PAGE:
1. Yay for the NBA!

    The 2011 National Book Award finalists have been announced, and we’re proud to shout a hearty congratulations to 2008-2009 Cullman Center Fellows Deborah Baker, author of THE CONVERT, and Lauren Redniss, creator of RADIOACTIVE, for their nominations in the non-fiction category. Both artists researched their books while at the Dorothy and Lewis B. Cullman Center for Scholars and Writers, and we’re thrilled to share such wonderful news with everyone. 

    Even better news for all… Deborah Baker will be visiting the Library next Tuesday (10/18) to discuss her award-nominated book THE CONVERT with journalist Elizabeth Rubin. It’s a can’t-don’t-won’t miss event! 

  2. This week Lauren Redniss’s beautiful artwork – inspired by her research as a Cullman Center Fellow – will bid adieu to the NYPL’s Stephen A. Schwarzman Building. Don’t miss this last chance to visit the Radioactive exhibit; a beautiful testament to Pierre and Marie Curie, the science world’s greatest love story. The exhibit is open on Saturday from 10 a.m. to 6 p.m. or Sunday from 1 p.m. to 5 p.m.

  3. Valentine’s Day is just a few days away! Are you thinking about love? We are, because it’s one of the topics of the Radioactive exhibition up at our main building on Fifth Avenue at 42nd Street. The full name of the exhibition is Radioactive: Marie & Pierre Curie, A Tale of Love and Fallout, and seeing this free exhibit would be a fantastic part of a cheap date for science geeks. We know this.

    Here’s a video from the Radioactive exhibition website; its an animation by Maayan Tzuriel, based on the drawings of Lauren Redniss. Chopin’s “Ballade No. 4” is performed by Martha Kato. It’s one of four videos produced by students at Parsons the New School for Design in collaboration with NYPL and Redniss for the Radioactive exhibit, book, and website. Appropriately, the title of the video is “The Instability of Matter.”

  4. The Atom: Building Block of the Universe from Lauren Redniss on Vimeo.

    We wish that science class was this much fun! This brilliant video is one of four videos produced by students at Parsons the New School for Design in collaboration with The New York Public Library and artist Lauren Redniss for Radioactive: Marie & Pierre Curie, A Tale of Love and Fallout, a book, exhibition (at the main NYPL location at Fifth Avenue at 42nd Street), and a website. Sean Ferguson created this animation, which is narrated by Redniss. Check out the Radioactive site in its entirety at http://exhibitions.nypl.org/radioactive/.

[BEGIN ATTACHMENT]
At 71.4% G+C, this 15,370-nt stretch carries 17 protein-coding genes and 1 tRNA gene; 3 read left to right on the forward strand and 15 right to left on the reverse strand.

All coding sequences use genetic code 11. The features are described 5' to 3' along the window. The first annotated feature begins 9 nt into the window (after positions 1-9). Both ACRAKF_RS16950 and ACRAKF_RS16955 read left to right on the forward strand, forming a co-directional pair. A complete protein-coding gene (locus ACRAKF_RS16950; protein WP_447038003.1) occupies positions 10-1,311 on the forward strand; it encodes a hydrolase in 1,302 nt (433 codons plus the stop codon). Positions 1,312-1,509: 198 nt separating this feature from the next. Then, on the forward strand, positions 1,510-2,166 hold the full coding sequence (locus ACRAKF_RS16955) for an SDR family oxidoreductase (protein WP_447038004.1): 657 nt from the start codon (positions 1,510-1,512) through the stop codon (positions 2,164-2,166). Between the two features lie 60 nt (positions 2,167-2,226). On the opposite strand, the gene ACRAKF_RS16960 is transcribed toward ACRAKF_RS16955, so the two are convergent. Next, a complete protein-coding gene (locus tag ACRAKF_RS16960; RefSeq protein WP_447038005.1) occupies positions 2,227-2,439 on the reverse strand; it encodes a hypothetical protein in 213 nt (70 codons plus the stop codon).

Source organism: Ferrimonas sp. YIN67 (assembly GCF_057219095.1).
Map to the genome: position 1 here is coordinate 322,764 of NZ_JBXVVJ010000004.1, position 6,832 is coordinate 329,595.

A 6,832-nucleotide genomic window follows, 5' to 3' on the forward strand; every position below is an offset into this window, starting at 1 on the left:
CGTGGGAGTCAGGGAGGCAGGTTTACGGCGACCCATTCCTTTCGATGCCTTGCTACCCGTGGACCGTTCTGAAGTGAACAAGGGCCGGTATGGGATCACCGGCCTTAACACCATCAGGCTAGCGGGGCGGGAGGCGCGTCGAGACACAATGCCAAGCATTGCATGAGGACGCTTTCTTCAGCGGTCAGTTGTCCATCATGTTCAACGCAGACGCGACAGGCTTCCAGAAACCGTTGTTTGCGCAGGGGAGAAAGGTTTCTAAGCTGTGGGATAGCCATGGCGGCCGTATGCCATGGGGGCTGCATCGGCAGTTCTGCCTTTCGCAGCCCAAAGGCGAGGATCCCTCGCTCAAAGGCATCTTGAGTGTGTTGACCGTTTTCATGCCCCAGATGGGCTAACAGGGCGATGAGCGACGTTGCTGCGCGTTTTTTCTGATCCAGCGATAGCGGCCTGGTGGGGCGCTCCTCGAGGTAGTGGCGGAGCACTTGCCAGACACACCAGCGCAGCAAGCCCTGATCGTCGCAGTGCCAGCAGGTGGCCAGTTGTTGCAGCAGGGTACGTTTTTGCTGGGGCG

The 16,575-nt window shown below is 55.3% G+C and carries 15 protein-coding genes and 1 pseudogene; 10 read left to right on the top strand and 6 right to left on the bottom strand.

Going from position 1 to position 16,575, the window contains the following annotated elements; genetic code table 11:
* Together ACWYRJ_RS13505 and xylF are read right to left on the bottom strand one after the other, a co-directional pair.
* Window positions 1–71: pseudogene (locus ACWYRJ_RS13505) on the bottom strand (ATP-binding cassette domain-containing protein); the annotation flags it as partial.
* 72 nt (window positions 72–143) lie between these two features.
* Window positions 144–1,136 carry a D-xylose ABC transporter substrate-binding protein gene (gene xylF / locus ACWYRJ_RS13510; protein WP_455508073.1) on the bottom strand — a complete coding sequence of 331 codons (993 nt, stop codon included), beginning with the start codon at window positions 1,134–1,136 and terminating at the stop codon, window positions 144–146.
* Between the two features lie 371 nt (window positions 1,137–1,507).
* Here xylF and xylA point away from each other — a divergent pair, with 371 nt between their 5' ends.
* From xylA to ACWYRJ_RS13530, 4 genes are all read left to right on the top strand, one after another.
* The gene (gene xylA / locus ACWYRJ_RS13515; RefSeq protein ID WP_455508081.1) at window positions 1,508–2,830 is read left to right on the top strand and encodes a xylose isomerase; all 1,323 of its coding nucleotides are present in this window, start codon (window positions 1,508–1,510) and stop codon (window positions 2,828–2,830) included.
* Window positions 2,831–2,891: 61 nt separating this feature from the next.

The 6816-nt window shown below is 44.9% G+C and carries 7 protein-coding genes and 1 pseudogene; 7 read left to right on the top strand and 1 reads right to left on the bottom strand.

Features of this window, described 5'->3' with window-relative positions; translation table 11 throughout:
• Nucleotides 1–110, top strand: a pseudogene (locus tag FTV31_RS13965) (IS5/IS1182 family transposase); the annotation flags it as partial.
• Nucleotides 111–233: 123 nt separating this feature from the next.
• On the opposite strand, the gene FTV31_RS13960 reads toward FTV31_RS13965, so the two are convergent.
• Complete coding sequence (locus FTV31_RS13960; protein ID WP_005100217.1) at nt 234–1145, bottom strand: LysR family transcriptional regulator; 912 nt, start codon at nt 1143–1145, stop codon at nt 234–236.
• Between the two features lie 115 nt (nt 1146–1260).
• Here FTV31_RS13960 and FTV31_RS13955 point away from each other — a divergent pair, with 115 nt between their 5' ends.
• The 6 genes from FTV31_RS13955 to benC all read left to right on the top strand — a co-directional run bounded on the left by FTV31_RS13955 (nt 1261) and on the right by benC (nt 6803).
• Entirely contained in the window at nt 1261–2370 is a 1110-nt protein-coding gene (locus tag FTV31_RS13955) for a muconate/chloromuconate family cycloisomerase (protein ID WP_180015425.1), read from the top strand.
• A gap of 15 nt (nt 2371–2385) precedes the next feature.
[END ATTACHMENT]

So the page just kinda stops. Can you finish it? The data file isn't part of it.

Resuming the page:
Atoms have never been so exciting!

  5. The Radioactive website is hot! →

    Check out the brand spankin’ new website for the Radioactive exhibition! It is a collaboration between The New York Public Library and Parsons the New School for Design. Fourteen Parsons students and their teacher, Lauren Redniss (author, artist, Former Cullman Center Fellow) worked with the NYPL to create this interactive, online exhibit in conjunction with the Radioactive exhibition now up at the Library on Fifth Avenue at 42nd Street. Animations about love and science; a Raidon Game, and a virtual way to make cyanotypes all await you!

  6. Radioactive exhibition opens today at the Library!

    Today’s a great day at the Library, because the exhibition Radioactive: Marie & Pierre Curie, A Tale of Love and Fallout has opened! As you can see from the image above (pages 146-147 of the book with the same name), Radioactive is arty, graphic, and heavy on the cyanotypes!  We’ve been enjoying this book since it came out last month, but you know what? The exhibition is even cooler, because there are library materials hanging on the walls alongside Redniss’ work! (We say that as Library staffers.)  Redniss worked on the book while she was a Fellow at the Library’s Cullman Center for Scholars and Writers, and she was inspired by our collections. Some of the pieces that spoke to her work are on the walls, displayed next to the original Library pieces. There’s been some stories for the book and the exhibit already: NPR’s All Things Considered, vogue.com, The New York Post, The Wall Street Journal, WNYC’s The Leonard Lopate Show, and The Huffington Post. Make sure to check out the amazing exhibition website that Redniss worked on with her Parsons The New School students!